She yells at the television. She shakes her head from side to side at the careless words flowing like a septic tank, draining from the mouths of those unyielding spin doctors. She marches across the floor and brushes her teeth with angry, sharp darts shooting from her ears. She spits into the sink violently, waving her pink toothbrush around like a mad maestro. She cusses and storms. He’s a little bit afraid of her rage, he’s not going to lie.
When she’s tired, she puts down her pen. She closes her laptop and curls herself around their “good boy” and falls asleep on the couch. Her mouth drops open and sometimes she murmurs in fits and starts as she wrestles with a nap. Weird things emerge. Things like, “Why you so sexy?” in a breathy urban vernacular. He leans in to hear more. “Who is this woman?” he thinks. She turns on her side and the dog adjusts accordingly.
At the ballgame they share peanuts. She puts all the shells back into the bag so she can sprinkle them into her composting operation at home. She’s committed. She yells, “Safe!” and stands right up, her full height stretching to the sky like a tree as she waves her arms in outrage.
Her player stoically shuffles back to the dugout, shaking his head. From the stands she shouts, “You were safe!” and remarkably, her player seems to hear her voice as he pumps his fist in her direction, maintaining the cadence of his athletic trot. “He was safe,” she says again, this time softly, sitting back down, grabbing another peanut from the bag. He does not share her adamant conviction. He lets it go without countering, because who cares?
Her hand is so much smaller than his, but it fits just right when he’s holding it. In the car, on a walk, at the store, he likes knowing that he can reach for her hand, and it will be there, seeking his. He knows that simply holding her hand connects them in a way that words and history do not, and it is a treat. It is a satisfying, necessary treat similar to that of a three-scoop ice-cream cone, covered in rainbow sprinkles, on a sweltering, mid-summer day.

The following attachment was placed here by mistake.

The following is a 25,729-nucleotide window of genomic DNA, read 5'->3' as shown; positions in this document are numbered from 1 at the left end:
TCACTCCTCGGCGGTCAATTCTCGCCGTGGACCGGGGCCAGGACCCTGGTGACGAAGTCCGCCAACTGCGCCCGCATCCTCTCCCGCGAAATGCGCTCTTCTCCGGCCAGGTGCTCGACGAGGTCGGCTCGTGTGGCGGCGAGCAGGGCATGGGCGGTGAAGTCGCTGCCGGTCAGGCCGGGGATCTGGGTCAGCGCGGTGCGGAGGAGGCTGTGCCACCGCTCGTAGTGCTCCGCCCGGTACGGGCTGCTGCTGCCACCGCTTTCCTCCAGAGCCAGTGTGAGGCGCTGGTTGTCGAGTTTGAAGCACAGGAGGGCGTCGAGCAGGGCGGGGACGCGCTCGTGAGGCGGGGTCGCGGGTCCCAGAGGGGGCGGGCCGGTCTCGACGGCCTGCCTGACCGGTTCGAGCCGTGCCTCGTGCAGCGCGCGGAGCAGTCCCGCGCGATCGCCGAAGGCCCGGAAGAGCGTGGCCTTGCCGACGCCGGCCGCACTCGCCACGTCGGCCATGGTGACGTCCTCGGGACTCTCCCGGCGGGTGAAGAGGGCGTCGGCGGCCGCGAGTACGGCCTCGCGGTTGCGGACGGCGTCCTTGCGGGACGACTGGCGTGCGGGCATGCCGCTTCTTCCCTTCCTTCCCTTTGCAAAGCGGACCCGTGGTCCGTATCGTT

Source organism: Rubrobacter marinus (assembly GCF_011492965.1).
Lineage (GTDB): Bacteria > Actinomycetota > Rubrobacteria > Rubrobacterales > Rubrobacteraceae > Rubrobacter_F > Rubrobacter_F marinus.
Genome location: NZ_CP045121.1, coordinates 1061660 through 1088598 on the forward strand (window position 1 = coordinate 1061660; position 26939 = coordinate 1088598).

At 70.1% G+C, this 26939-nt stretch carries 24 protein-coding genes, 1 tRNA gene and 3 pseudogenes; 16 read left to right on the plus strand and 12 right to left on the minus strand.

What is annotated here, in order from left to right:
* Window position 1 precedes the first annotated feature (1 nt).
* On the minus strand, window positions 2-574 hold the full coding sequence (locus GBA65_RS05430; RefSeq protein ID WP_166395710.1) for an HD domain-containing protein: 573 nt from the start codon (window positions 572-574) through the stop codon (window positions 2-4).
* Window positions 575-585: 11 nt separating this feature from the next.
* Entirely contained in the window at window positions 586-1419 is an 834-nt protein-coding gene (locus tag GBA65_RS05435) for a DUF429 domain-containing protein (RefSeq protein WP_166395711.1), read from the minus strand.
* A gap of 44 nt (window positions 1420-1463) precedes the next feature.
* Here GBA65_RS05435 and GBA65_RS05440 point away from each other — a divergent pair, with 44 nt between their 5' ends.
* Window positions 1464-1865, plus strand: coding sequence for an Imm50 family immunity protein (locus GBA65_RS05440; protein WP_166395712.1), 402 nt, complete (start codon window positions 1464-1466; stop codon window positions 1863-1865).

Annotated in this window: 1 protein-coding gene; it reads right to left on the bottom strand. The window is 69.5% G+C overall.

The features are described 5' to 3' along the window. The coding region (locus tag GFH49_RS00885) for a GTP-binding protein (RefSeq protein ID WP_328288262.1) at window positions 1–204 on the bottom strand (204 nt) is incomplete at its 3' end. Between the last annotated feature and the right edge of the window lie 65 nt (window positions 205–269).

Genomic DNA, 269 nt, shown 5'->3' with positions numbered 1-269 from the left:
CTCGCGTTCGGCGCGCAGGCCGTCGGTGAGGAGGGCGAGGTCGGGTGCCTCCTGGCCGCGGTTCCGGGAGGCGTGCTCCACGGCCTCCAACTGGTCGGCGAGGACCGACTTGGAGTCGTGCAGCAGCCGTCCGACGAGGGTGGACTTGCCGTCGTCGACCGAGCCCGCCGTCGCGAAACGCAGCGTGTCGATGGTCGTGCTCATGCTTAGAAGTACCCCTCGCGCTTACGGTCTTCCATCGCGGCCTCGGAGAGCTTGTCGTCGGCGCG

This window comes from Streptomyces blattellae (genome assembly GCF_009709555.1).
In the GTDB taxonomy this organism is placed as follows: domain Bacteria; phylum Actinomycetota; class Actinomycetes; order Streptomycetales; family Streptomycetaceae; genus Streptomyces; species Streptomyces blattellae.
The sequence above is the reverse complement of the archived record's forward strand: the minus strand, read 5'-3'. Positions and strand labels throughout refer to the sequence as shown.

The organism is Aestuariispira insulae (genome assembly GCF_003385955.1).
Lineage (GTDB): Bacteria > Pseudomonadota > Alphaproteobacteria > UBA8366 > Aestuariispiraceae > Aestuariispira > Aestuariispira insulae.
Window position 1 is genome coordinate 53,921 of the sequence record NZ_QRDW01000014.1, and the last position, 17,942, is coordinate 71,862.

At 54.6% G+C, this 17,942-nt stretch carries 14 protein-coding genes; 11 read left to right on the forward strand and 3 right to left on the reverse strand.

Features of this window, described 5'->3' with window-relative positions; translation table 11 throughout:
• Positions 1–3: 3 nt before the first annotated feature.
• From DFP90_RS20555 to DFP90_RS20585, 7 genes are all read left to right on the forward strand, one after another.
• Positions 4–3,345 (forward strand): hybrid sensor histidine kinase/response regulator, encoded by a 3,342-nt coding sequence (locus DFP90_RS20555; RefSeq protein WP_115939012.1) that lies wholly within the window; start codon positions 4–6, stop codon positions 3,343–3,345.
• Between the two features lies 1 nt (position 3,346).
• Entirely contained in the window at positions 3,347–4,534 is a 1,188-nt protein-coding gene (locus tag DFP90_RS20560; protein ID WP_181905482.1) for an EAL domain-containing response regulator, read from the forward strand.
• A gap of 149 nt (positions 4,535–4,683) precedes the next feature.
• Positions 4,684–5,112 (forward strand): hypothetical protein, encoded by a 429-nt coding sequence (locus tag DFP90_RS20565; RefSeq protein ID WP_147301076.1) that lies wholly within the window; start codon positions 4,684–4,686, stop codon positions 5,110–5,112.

Speaking of treats, her waffles do not disappoint. She adds cornmeal to her batter which makes all the edges crispy, but the waffle itself somehow remains divinely fluffy and light. He has tried in vain to make the waffles this way, her way, but they never come out the same. Because they are not hers.
He brings her coffee in that ugly mug she bought him, the one she likes. The ratio of coffee to sugar to milk is steaming, aromatic perfection. It is happiness in a cup. She smiles up at him as he puts it down on her wobbly, little table.
In that cup swirls mutual fascination combined with profound and lasting respect, culled from the lessons of living independently, but also from their other distant, long-forgotten lovers who haphazardly fell, tumbling off both of their timelines, into the trenches of yesterday like cardboard boxes off a truck. It helps her believe again in the unselfishness of love.
Yes, this is what she believes when he simply brings her coffee, expertly prepared, and it’s best not to question her position. Because, once upon a time, at the very beginning, he listened when she told him exactly how she likes it.
He listened then, as he listens now. When she tells him all of her stories. When she rages and when she sleeps. He listens to her laughter. He revels in it. He lets her laughter drench his parched and pardoned soul.
“You sound like a turkey,” he says, grinning. She playfully swats him on the chest.
And with his blessed gift, with just his quiet listening, he tells her over and over again, everything she needs to know about him.
Author: Kimberly Valzania
Image: Per Gosche/Flickr
Editor: Lieselle Davidson
Copy Editor: Khara-Jade Warren
Social Editor: Erin Lawson